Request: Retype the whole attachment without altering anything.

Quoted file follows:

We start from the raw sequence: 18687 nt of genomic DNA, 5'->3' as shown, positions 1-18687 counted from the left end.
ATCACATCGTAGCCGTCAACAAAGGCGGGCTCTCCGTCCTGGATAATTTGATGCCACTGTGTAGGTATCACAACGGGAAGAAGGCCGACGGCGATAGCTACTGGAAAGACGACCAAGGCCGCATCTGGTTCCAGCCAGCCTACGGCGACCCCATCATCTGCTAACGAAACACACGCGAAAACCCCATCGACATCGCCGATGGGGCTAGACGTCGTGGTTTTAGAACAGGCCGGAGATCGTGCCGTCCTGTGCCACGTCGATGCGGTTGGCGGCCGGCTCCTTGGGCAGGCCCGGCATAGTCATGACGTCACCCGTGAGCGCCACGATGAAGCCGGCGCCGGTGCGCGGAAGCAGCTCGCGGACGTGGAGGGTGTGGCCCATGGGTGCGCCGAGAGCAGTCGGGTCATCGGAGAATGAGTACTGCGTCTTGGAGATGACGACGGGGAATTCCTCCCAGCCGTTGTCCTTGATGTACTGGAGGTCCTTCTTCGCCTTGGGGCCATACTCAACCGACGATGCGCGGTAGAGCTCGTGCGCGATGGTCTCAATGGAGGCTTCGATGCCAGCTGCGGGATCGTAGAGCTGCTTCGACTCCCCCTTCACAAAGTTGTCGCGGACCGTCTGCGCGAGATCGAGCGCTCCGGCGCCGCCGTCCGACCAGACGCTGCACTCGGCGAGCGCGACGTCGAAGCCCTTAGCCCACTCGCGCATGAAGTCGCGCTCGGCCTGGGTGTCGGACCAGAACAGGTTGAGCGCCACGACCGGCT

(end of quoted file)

We start from the raw sequence: 18687 nt of genomic DNA, 5'->3' as shown, positions 1-18687 counted from the left end.
ATCACATCGTAGCCGTCAACAAAGGCGGGCTCTCCGTCCTGGATAATTTGATGCCACTGTGTAGGTATCACAACGGGAAGAAGGCCGACGGCGATAGCTACTGGAAAGACGACCAAGGCCGCATCTGGTTCCAGCCAGCCTACGGCGACCCCATCATCTGCTAACGAAACACACGCGAAAACCCCATCGACATCGCCGATGGGGCTAGACGTCGTGGTTTTAGAACAGGCCGGAGATCGTGCCGTCCTGTGCCACGTCGATGCGGTTGGCGGCCGGCTCCTTGGGCAGGCCCGGCATAGTCATGACGTCACCCGTGAGCGCCACGATGAAGCCGGCGCCGGTGCGCGGAAGCAGCTCGCGGACGTGGAGGGTGTGGCCCATGGGTGCGCCGAGAGCAGTCGGGTCATCGGAGAATGAGTACTGCGTCTTGGAGATGACGACGGGGAATTCCTCCCAGCCGTTGTCCTTGATGTACTGGAGGTCCTTCTTCGCCTTGGGGCCATACTCAACCGACGATGCGCGGTAGAGCTCGTGCGCGATGGTCTCAATGGAGGCTTCGATGCCAGCTGCGGGATCGTAGAGCTGCTTCGACTCCCCCTTCACAAAGTTGTCGCGGACCGTCTGCGCGAGATCGAGCGCTCCGGCGCCGCCGTCCGACCAGACGCTGCACTCGGCGAGCGCGACGTCGAAGCCCTTAGCCCACTCGCGCATGAAGTCGCGCTCGGCCTGGGTGTCGGACCAGAACAGGTTGAGCGCCACGACCGGCT